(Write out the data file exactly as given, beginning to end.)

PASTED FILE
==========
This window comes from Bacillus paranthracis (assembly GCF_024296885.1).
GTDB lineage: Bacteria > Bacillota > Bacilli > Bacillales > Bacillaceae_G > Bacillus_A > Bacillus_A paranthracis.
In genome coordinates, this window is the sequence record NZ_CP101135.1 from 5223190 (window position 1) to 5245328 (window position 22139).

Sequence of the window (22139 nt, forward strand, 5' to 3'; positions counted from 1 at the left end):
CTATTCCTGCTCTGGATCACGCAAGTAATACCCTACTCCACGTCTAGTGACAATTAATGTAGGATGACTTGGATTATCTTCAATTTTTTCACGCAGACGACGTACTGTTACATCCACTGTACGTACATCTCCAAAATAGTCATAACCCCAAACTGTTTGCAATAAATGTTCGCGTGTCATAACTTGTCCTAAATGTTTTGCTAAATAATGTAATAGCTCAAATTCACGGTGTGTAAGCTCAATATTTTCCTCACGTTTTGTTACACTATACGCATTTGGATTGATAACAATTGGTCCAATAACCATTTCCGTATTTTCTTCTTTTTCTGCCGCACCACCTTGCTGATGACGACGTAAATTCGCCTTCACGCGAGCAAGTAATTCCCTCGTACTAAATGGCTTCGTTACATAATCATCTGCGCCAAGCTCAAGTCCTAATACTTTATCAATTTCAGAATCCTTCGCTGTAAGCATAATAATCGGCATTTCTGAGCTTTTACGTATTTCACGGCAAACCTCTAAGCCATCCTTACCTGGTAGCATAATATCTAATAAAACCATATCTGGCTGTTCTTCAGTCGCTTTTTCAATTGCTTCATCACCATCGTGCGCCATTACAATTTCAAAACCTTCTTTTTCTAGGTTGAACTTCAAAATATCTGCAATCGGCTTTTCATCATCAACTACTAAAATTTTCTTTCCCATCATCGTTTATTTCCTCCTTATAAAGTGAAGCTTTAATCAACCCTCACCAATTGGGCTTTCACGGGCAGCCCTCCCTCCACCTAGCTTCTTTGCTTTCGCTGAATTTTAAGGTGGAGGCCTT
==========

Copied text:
This window comes from Bacillus paranthracis (assembly GCF_024296885.1).
GTDB lineage: Bacteria > Bacillota > Bacilli > Bacillales > Bacillaceae_G > Bacillus_A > Bacillus_A paranthracis.
In genome coordinates, this window is the sequence record NZ_CP101135.1 from 5223190 (window position 1) to 5245328 (window position 22139).

Sequence of the window (22139 nt, forward strand, 5' to 3'; positions counted from 1 at the left end):
CTATTCCTGCTCTGGATCACGCAAGTAATACCCTACTCCACGTCTAGTGACAATTAATGTAGGATGACTTGGATTATCTTCAATTTTTTCACGCAGACGACGTACTGTTACATCCACTGTACGTACATCTCCAAAATAGTCATAACCCCAAACTGTTTGCAATAAATGTTCGCGTGTCATAACTTGTCCTAAATGTTTTGCTAAATAATGTAATAGCTCAAATTCACGGTGTGTAAGCTCAATATTTTCCTCACGTTTTGTTACACTATACGCATTTGGATTGATAACAATTGGTCCAATAACCATTTCCGTATTTTCTTCTTTTTCTGCCGCACCACCTTGCTGATGACGACGTAAATTCGCCTTCACGCGAGCAAGTAATTCCCTCGTACTAAATGGCTTCGTTACATAATCATCTGCGCCAAGCTCAAGTCCTAATACTTTATCAATTTCAGAATCCTTCGCTGTAAGCATAATAATCGGCATTTCTGAGCTTTTACGTATTTCACGGCAAACCTCTAAGCCATCCTTACCTGGTAGCATAATATCTAATAAAACCATATCTGGCTGTTCTTCAGTCGCTTTTTCAATTGCTTCATCACCATCGTGCGCCATTACAATTTCAAAACCTTCTTTTTCTAGGTTGAACTTCAAAATATCTGCAATCGGCTTTTCATCATCAACTACTAAAATTTTCTTTCCCATCATCGTTTATTTCCTCCTTATAAAGTGAAGCTTTAATCAACCCTCACCAATTGGGCTTTCACGGGCAGCCCTCCCTCCACCTAGCTTCTTTGCTTTCGCTGAATTTTAAGGTGGAGGCCTT